Tale of two press releases from Raj Bhavan on T.N. convicts’ premature release

Published : November 20, 2018 19:28 IST

The TNAU bus that was set on fire on February 2, 2000. PHOTO: THE HINDU ARCHIVES

The remission of the life sentences of three convicts, all AIADMK men, in the Dharmapuri bus burning case in Tamil Nadu has created a controversy. The three men, who walked out of Vellore Central Prison in the early hours of November 19, had torched a bus belonging to Tamil Nadu Agricultural University (TNAU), Coimbatore, on February 2, 2000, at Ilakkiyampatti in Dharmapuri, in which three college girls were burnt alive.

The incident happened when AIADMK cadre indulged in violence across the State after a Special Court in Chennai sentenced their leader and former Chief Minister, Jayalalithaa, to one year’s imprisonment in the Kodaikanal Pleasant Stay Hotel case. At Ilakkiyampatti, a group of party cadre blocked the road when students in two college buses, who were on a study tour, arrived there.

The prosecution argued that the three men, Nedu alias Nedunchezhian, Madhu alias Ravindran, and Muniappan, all AIADMK cadre in Dharmapuri urban and district units, set one of the buses, in which there were girl students, on fire. The three girls, Kokkilavani, Gayathri and Hemalatha, were burnt alive while the others escaped with injuries. The Salem Special Court awarded the death penalty to the three accused, and both the High Court and the Supreme Court upheld the verdict. On subsequent appeal, the Supreme Court commuted it to life.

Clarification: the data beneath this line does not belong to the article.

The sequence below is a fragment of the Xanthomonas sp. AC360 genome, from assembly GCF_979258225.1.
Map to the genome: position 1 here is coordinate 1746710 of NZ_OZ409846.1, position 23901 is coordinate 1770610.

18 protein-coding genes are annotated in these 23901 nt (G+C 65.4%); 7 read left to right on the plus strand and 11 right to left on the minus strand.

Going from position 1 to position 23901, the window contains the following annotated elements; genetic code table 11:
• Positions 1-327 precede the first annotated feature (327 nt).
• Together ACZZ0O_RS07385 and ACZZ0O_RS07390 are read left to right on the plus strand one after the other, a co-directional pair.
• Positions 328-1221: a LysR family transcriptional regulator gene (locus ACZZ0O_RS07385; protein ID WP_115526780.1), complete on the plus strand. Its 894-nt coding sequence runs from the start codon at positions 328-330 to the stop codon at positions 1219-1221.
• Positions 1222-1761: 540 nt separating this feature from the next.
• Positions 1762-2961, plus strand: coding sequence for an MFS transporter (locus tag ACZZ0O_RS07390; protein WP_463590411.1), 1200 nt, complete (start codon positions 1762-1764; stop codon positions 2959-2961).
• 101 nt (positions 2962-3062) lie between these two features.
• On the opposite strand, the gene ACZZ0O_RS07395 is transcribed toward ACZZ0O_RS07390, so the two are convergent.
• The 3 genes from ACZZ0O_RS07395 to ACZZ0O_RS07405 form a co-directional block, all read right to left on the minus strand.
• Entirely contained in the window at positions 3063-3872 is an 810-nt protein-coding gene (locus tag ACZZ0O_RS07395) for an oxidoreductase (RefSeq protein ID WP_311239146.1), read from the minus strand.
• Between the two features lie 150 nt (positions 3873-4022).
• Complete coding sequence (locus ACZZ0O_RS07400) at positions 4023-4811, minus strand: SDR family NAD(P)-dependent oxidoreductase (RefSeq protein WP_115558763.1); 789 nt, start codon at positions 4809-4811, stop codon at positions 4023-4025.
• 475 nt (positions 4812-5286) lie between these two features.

On February 1 this year, the AIADMK government issued an order for the premature release of around 1,800 life convicts who had completed “five years” in prison, on the occasion of the birth centenary of former Chief Minister M.G. Ramachandran. The convicts’ list included the names of the three AIADMK men. The files in this connection were sent to Governor Banwarilal Purohit, who reviewed them on a case by case basis.

Reacting to the criticism against the release of the three men in the bus burning case, the Raj Bhavan issued a press release on November 20 clarifying its position. While detailing the sequences of events, it claimed that the Governor “was not satisfied even after the file was submitted to him on 12-11-2018 for the third time for his approval”. This clearly suggested that the Governor’s office was totally unhappy with the State government on the issue of premature release of the three convicts.

But to everyone’s surprise the Raj Bhavan issued a second press release, almost similar to the first one except for the fact that the portion about the State’s submission of the file for the third time seeking remission for the three accused was missing. Otherwise both press releases, issued in quick succession, were similar.

The press releases said the Governor had objected to the completion of just five years in the total imprisonment period in the Government Order (G.O.) and insisted on the completion of at least 10 years’ imprisonment. The State government, accordingly, issued revised orders as per G.O. 302 of the Home Department dated May 3, 2018. The files, including the ones relating to the three AIADMK men, the releases further claimed, were examined by a committee headed by the ADGP (Prisons) and were approved by yet another committee “consisting of the Chief Secretary, Home Secretary and Law Secretary and then approved by the Law Minister and Chief Minister” before they were sent to the Raj Bhavan.